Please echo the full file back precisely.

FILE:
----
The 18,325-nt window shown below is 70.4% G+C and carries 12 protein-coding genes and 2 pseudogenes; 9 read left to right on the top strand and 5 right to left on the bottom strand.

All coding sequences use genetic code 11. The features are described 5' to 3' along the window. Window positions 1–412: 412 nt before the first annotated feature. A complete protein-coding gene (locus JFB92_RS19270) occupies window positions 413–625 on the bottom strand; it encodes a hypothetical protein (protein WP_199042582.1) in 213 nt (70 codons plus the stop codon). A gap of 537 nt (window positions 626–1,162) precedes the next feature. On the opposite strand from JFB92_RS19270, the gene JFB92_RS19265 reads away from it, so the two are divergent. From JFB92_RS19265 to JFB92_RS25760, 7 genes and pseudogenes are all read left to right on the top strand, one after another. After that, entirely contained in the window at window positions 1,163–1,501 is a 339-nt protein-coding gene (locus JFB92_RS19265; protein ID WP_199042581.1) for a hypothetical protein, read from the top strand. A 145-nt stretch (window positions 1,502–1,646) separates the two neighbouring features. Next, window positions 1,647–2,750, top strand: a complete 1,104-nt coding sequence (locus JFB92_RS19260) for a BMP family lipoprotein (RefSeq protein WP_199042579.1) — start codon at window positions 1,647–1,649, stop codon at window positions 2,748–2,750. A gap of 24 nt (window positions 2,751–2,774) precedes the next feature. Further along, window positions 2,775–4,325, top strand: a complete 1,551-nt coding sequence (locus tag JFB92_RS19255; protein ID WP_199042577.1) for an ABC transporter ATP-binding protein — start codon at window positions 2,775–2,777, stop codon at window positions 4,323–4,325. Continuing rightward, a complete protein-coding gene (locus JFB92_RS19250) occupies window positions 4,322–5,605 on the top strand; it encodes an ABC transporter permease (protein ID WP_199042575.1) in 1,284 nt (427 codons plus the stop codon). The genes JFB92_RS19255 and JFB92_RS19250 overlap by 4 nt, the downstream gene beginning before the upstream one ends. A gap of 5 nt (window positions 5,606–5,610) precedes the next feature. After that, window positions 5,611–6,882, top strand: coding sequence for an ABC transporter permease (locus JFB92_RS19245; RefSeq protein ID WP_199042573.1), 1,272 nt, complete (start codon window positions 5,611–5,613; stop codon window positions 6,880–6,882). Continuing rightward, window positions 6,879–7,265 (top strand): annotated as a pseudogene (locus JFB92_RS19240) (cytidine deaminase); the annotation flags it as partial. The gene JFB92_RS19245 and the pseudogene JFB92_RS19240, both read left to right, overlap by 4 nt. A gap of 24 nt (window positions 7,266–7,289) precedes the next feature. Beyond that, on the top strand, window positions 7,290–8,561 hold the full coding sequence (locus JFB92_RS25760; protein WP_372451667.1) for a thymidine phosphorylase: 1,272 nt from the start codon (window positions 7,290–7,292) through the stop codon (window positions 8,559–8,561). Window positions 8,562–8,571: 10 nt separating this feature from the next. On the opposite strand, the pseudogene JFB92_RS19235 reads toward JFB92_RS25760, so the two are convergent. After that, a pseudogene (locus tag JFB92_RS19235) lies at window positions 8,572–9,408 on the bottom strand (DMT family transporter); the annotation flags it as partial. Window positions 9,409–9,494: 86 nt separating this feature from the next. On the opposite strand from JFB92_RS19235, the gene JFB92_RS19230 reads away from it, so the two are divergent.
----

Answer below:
The 18,325-nt window shown below is 70.4% G+C and carries 12 protein-coding genes and 2 pseudogenes; 9 read left to right on the top strand and 5 right to left on the bottom strand.

All coding sequences use genetic code 11. The features are described 5' to 3' along the window. Window positions 1–412: 412 nt before the first annotated feature. A complete protein-coding gene (locus JFB92_RS19270) occupies window positions 413–625 on the bottom strand; it encodes a hypothetical protein (protein WP_199042582.1) in 213 nt (70 codons plus the stop codon). A gap of 537 nt (window positions 626–1,162) precedes the next feature. On the opposite strand from JFB92_RS19270, the gene JFB92_RS19265 reads away from it, so the two are divergent. From JFB92_RS19265 to JFB92_RS25760, 7 genes and pseudogenes are all read left to right on the top strand, one after another. After that, entirely contained in the window at window positions 1,163–1,501 is a 339-nt protein-coding gene (locus JFB92_RS19265; protein ID WP_199042581.1) for a hypothetical protein, read from the top strand. A 145-nt stretch (window positions 1,502–1,646) separates the two neighbouring features. Next, window positions 1,647–2,750, top strand: a complete 1,104-nt coding sequence (locus JFB92_RS19260) for a BMP family lipoprotein (RefSeq protein WP_199042579.1) — start codon at window positions 1,647–1,649, stop codon at window positions 2,748–2,750. A gap of 24 nt (window positions 2,751–2,774) precedes the next feature. Further along, window positions 2,775–4,325, top strand: a complete 1,551-nt coding sequence (locus tag JFB92_RS19255; protein ID WP_199042577.1) for an ABC transporter ATP-binding protein — start codon at window positions 2,775–2,777, stop codon at window positions 4,323–4,325. Continuing rightward, a complete protein-coding gene (locus JFB92_RS19250) occupies window positions 4,322–5,605 on the top strand; it encodes an ABC transporter permease (protein ID WP_199042575.1) in 1,284 nt (427 codons plus the stop codon). The genes JFB92_RS19255 and JFB92_RS19250 overlap by 4 nt, the downstream gene beginning before the upstream one ends. A gap of 5 nt (window positions 5,606–5,610) precedes the next feature. After that, window positions 5,611–6,882, top strand: coding sequence for an ABC transporter permease (locus JFB92_RS19245; RefSeq protein ID WP_199042573.1), 1,272 nt, complete (start codon window positions 5,611–5,613; stop codon window positions 6,880–6,882). Continuing rightward, window positions 6,879–7,265 (top strand): annotated as a pseudogene (locus JFB92_RS19240) (cytidine deaminase); the annotation flags it as partial. The gene JFB92_RS19245 and the pseudogene JFB92_RS19240, both read left to right, overlap by 4 nt. A gap of 24 nt (window positions 7,266–7,289) precedes the next feature. Beyond that, on the top strand, window positions 7,290–8,561 hold the full coding sequence (locus JFB92_RS25760; protein WP_372451667.1) for a thymidine phosphorylase: 1,272 nt from the start codon (window positions 7,290–7,292) through the stop codon (window positions 8,559–8,561). Window positions 8,562–8,571: 10 nt separating this feature from the next. On the opposite strand, the pseudogene JFB92_RS19235 reads toward JFB92_RS25760, so the two are convergent. After that, a pseudogene (locus tag JFB92_RS19235) lies at window positions 8,572–9,408 on the bottom strand (DMT family transporter); the annotation flags it as partial. Window positions 9,409–9,494: 86 nt separating this feature from the next. On the opposite strand from JFB92_RS19235, the gene JFB92_RS19230 reads away from it, so the two are divergent.